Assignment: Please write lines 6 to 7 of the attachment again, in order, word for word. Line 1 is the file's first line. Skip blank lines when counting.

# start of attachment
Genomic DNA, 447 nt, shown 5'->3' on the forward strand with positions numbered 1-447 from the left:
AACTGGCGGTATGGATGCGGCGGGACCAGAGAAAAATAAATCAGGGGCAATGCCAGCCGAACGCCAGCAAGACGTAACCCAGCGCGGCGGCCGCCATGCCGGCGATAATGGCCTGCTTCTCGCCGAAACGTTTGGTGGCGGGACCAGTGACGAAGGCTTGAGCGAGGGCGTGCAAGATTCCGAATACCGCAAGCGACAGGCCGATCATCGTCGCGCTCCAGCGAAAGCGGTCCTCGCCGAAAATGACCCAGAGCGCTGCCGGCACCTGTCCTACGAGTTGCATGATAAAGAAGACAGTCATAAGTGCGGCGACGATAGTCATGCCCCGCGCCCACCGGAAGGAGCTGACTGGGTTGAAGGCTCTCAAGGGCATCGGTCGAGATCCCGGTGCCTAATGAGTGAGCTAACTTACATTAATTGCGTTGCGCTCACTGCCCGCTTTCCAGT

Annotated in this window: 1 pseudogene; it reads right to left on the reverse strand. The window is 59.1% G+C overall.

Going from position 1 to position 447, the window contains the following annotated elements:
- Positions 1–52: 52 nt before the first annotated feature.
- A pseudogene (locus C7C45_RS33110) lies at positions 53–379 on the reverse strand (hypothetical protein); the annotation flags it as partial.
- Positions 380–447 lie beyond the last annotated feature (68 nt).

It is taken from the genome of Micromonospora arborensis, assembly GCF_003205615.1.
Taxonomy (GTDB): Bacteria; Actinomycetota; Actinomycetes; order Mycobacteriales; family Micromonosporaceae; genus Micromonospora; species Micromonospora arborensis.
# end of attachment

- A pseudogene (locus C7C45_RS33110) lies at positions 53–379 on the reverse strand (hypothetical protein); the annotation flags it as partial.
- Positions 380–447 lie beyond the last annotated feature (68 nt).